Saturday, January 9, 2010

Defining The Muleness—Part I of a Series

I talk a lot about The Muleness to you, my Dear Readers, or perhaps it would be better said that I bray a lot to my transcriptionist, FarmWife, and she types a lot upon her keyboard. Semantics. In any case, this Muleness is of the utmost importance, because it is grounded in the most essential traits of good character, regardless of species.

The single most important, central, key, fundamental quality which defines The Muleness is Trustworthiness. The very good thing about this is that if you are trustworthy, people will believe that you are going to do what you say you are going to do, and you are going to do it with good judgement and proper regard to safety. An example: If I tell the FarmWife I am going to have a couple of nibbles on these tender grasses while she removes my winter blanket and picks my hooves, and then I shall load myself in the trailer, she believes me and I get to have a couple of nibbles on these tender grasses. If Citizen #15 1/2 (remember, Pony is a four-letter word!) tells the FarmWife that HE is going to have a nibble on these tender grasses, the FarmWife had better be wearing her high-traction barn boots. Give him one inch of leverage and that fellow will be halfway down the lane, galloping higgledy-piggledy across the freshly seeded lawn of the neighbors-with-whom-we-are-supposed-to-be-currying-favor-because-they-have-a-tractor-and-we-do-not. In this scenario, I get several nibbles of tender grasses and a fun trailer ride while Citizen #15 1/2 gets a lathering workout and a retaliating glare, followed by a delay of said fun trailer ride in order to accommodate an adequate cool down period.

Trustworthiness also means that the larval human children can safely ride upon my back to the salmon pond on Innis Creek, and though I am somewhat baffled by the formalities of helmets and human spotters I do realize that there is a good reason I deserve this privilege while many horses do not. It is because I am trusted, and it results in the glorious back-scratchingly wonderment of a roll or eight in the new gravel mule wallow that the Dept. of Public Works has recently installed at said pond. Aaaaaaah.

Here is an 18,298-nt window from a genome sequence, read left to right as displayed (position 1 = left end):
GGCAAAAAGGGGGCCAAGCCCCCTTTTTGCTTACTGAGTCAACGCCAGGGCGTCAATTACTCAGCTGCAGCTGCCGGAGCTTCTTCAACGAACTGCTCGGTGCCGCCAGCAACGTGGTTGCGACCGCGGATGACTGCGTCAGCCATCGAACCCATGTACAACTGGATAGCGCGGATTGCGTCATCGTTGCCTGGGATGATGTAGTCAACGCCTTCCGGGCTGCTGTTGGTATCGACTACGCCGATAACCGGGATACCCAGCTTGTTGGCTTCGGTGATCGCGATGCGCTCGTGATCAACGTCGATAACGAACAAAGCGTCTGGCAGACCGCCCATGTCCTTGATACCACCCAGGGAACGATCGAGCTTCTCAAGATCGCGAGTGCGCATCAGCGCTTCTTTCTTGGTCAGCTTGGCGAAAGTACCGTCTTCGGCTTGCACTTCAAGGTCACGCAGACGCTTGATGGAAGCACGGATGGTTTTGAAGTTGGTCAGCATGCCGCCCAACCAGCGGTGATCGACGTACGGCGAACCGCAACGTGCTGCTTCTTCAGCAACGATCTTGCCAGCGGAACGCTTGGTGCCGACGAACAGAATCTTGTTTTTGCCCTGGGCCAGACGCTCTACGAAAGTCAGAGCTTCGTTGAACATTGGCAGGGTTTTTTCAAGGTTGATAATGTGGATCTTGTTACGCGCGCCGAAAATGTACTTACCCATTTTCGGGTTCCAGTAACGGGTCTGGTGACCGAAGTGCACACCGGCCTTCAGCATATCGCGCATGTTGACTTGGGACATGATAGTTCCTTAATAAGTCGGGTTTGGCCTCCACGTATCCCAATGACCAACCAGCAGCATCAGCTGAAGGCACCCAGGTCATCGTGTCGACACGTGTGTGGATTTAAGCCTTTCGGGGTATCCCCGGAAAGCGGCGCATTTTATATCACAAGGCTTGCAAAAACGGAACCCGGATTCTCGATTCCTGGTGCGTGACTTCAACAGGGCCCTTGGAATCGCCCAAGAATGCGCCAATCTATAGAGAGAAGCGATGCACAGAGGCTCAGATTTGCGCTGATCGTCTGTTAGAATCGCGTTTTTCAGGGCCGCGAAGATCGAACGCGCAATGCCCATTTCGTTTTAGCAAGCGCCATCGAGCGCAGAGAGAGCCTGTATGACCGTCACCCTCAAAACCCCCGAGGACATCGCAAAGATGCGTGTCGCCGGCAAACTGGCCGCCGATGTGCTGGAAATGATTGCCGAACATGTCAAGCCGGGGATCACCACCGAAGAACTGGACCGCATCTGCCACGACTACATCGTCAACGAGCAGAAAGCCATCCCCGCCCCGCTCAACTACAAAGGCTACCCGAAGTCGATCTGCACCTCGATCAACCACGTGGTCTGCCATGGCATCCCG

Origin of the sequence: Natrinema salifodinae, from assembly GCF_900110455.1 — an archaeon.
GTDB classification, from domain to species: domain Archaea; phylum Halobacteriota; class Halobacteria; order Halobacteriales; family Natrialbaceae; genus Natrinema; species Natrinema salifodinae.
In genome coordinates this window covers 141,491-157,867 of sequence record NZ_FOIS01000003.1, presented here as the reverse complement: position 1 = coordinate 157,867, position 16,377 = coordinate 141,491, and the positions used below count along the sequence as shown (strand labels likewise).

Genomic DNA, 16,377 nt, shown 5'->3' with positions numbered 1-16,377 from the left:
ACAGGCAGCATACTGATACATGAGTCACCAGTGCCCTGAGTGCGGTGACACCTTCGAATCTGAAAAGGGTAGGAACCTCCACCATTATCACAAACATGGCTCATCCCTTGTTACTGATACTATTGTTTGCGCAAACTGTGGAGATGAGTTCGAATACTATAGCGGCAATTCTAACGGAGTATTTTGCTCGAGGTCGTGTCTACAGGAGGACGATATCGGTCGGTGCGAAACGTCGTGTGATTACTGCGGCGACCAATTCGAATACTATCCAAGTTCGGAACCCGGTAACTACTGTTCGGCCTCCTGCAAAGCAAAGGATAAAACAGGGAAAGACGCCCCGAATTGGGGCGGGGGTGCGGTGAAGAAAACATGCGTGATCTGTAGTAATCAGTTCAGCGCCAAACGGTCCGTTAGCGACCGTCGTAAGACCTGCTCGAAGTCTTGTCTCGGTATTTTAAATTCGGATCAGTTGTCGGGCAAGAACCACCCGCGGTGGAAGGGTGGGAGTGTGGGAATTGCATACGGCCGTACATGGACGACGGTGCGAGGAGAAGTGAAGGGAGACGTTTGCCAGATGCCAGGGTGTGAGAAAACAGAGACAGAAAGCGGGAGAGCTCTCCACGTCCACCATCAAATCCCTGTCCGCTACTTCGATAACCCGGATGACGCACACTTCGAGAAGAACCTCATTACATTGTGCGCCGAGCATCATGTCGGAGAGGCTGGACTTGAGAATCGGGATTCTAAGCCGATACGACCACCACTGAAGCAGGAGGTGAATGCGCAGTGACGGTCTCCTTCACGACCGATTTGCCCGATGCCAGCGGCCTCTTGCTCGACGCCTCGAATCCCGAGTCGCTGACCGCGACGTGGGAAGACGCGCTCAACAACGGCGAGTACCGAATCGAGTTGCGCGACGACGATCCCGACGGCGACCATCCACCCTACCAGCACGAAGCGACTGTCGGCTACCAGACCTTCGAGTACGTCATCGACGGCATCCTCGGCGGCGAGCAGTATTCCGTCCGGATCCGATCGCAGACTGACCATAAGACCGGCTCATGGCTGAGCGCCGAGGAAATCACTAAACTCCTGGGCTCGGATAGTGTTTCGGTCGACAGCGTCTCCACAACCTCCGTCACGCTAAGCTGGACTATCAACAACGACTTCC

The second defining characteristic of The Muleness is The Calmly Investigative Nature. It can also be called an Openness to Novelty. This, combined with a healthy dose of Trustworthiness, results in an intrepid adventure partner for human riders like the FarmWife. It means that something along the lines of a Gaping Cavern where there used to be a Trail* will result not in a Whirl-and-Bolt, Hasta-la-Vista-Farmwife, Enjoy-Lying-Bleeding-On-The-Ground-Whilst-I-Flee-To-Safety kind of a day, but rather a "Goodness, FarmWife, Isn't That An Interesting Alteration In the Terrain. Why Don't We Safely Bypass The Altered Section of Roadway On The Right" kind of day. Good thinking, when you're a guy who depends upon the FarmWife for dinner!

The other good thing about the Calmly Investigative Nature is that it allows me to do things that other people do not get to do. One such thing is to go into the Orchard for tender grasses. I get to do this while others do not because I can be trusted not to fly into a panic and crash into the greenhouse at the sight of Black Plastic Mulch. While many equines equate Black Plastic Mulch with the Creature-Spawning Black Lagoon, I know through my Calm Investigation that it is actually a kind of blanket that the humans use to insulate my manure against the elements. They love me Sooooooo much that they don't want a single little reminder of me to wash away. They love me because of the Muleness.

Tomorrow we will discuss such additional qualities of Muleness as Persistence and Tolerance, but right now I am working on the quality of Appetite. This means that the FarmWife had best get her little excuses for hooves off that keyboard and out to the hay shed right now! Until next time.

Yours truly,


*This real life example has been dramatized through exaggeration.

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